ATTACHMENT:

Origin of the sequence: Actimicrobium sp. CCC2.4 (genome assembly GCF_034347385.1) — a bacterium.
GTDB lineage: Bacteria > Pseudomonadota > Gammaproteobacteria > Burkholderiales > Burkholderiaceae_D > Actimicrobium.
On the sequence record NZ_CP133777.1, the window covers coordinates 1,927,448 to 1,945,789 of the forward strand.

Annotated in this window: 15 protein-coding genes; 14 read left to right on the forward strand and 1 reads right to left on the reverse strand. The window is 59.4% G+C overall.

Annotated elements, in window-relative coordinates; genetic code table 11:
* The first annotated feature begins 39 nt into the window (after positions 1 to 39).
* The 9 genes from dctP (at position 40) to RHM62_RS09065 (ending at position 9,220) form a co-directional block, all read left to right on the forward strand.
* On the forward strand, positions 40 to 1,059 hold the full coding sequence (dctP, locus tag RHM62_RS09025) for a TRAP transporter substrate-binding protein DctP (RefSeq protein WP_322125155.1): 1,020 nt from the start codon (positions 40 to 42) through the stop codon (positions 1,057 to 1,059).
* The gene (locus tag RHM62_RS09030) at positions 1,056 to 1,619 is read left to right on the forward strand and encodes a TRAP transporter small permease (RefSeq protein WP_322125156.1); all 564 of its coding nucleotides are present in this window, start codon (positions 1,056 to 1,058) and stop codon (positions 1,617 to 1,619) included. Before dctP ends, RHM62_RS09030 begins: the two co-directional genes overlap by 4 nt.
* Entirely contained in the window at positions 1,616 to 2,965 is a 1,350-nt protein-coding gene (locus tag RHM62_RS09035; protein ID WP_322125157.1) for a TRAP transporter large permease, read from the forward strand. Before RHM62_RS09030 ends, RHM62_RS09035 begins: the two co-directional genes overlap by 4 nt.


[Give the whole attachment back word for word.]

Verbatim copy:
Origin of the sequence: Actimicrobium sp. CCC2.4 (genome assembly GCF_034347385.1) — a bacterium.
GTDB lineage: Bacteria > Pseudomonadota > Gammaproteobacteria > Burkholderiales > Burkholderiaceae_D > Actimicrobium.
On the sequence record NZ_CP133777.1, the window covers coordinates 1,927,448 to 1,945,789 of the forward strand.

Annotated in this window: 15 protein-coding genes; 14 read left to right on the forward strand and 1 reads right to left on the reverse strand. The window is 59.4% G+C overall.

Annotated elements, in window-relative coordinates; genetic code table 11:
* The first annotated feature begins 39 nt into the window (after positions 1 to 39).
* The 9 genes from dctP (at position 40) to RHM62_RS09065 (ending at position 9,220) form a co-directional block, all read left to right on the forward strand.
* On the forward strand, positions 40 to 1,059 hold the full coding sequence (dctP, locus tag RHM62_RS09025) for a TRAP transporter substrate-binding protein DctP (RefSeq protein WP_322125155.1): 1,020 nt from the start codon (positions 40 to 42) through the stop codon (positions 1,057 to 1,059).
* The gene (locus tag RHM62_RS09030) at positions 1,056 to 1,619 is read left to right on the forward strand and encodes a TRAP transporter small permease (RefSeq protein WP_322125156.1); all 564 of its coding nucleotides are present in this window, start codon (positions 1,056 to 1,058) and stop codon (positions 1,617 to 1,619) included. Before dctP ends, RHM62_RS09030 begins: the two co-directional genes overlap by 4 nt.
* Entirely contained in the window at positions 1,616 to 2,965 is a 1,350-nt protein-coding gene (locus tag RHM62_RS09035; protein ID WP_322125157.1) for a TRAP transporter large permease, read from the forward strand. Before RHM62_RS09030 ends, RHM62_RS09035 begins: the two co-directional genes overlap by 4 nt.